Moreover, the issue of chronic rampant corruption remains a critical challenge for the CNRP. Corruption could take many forms such as absconding with the public budget, bribery to get services done faster and protect one’s interests, and so on. In this regard, the new commune chiefs need to present themselves as a better alternative, leaders who are willing to fight against corruption. Cambodia’s public services are infamous for their lateness, and most people, especially businessmen, tend to fuel corruption in their rush to speed things up. They may try the same approach with the new chiefs — offering bribes to get a faster government response or safeguard their business interests. How the new chiefs respond to this situation will determine the public image for them and their political party in the 2018 national election.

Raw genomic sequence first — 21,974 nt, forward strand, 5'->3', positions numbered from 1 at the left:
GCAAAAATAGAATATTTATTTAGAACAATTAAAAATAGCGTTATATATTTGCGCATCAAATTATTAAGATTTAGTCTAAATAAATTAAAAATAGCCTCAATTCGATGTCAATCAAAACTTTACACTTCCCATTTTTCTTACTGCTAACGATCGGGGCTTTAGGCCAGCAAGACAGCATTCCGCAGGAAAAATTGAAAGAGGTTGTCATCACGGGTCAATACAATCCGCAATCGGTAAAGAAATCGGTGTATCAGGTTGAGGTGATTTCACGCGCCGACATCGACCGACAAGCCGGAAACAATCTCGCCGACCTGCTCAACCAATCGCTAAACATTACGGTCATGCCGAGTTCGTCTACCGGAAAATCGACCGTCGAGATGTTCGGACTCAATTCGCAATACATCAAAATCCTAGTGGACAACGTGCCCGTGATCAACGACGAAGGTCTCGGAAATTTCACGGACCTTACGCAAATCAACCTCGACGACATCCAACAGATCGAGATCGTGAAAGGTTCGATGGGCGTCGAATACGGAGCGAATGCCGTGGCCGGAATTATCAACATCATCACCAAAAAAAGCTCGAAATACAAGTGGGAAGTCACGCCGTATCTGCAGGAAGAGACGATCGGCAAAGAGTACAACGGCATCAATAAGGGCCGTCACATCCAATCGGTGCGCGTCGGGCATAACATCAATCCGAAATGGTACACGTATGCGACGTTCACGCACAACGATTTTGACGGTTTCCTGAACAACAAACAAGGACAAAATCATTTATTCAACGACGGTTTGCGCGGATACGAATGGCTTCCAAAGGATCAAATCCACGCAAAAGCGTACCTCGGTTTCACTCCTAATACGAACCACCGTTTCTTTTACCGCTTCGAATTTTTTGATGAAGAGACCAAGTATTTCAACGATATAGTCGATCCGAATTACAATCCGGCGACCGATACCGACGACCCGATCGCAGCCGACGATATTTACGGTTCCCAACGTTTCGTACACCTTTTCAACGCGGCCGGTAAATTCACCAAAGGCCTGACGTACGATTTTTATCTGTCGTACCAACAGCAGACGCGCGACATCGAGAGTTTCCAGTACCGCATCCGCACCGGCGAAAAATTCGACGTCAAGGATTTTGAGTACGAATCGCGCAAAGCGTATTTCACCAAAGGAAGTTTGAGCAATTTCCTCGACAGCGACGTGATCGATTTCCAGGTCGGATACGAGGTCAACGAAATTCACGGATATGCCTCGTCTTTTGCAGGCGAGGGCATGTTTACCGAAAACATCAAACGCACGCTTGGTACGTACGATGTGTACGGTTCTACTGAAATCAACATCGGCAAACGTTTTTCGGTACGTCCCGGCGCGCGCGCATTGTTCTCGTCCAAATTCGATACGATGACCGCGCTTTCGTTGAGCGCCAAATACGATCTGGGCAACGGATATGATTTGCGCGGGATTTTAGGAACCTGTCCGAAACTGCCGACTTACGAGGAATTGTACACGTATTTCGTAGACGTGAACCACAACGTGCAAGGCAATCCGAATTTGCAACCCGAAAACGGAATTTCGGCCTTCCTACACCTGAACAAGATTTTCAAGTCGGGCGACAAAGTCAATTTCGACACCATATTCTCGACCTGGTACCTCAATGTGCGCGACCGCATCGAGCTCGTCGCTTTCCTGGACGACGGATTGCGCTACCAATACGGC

Other issues include how getting rural people access to electricity and clean water and how the new chiefs contribute to the prevention of illegal fishing in Tonle Sap Lake and illegal logging in their communes. To tackle these issues at the local level, systematic collaboration and political will from both sides, the CPP and the CNRP, have to be at the front as they move along.

From today onward, people will keep their eyes on the new chiefs from the CNRP. As the famous political sociologist Max Weber wrote in his renowned essay, “Politics as a Vocation,” there are two kinds of politicians: those who “live for politics,” making politics their life, and those who “live off politics,” making politics their vocation. Which category the new chiefs will fall into remains to be seen.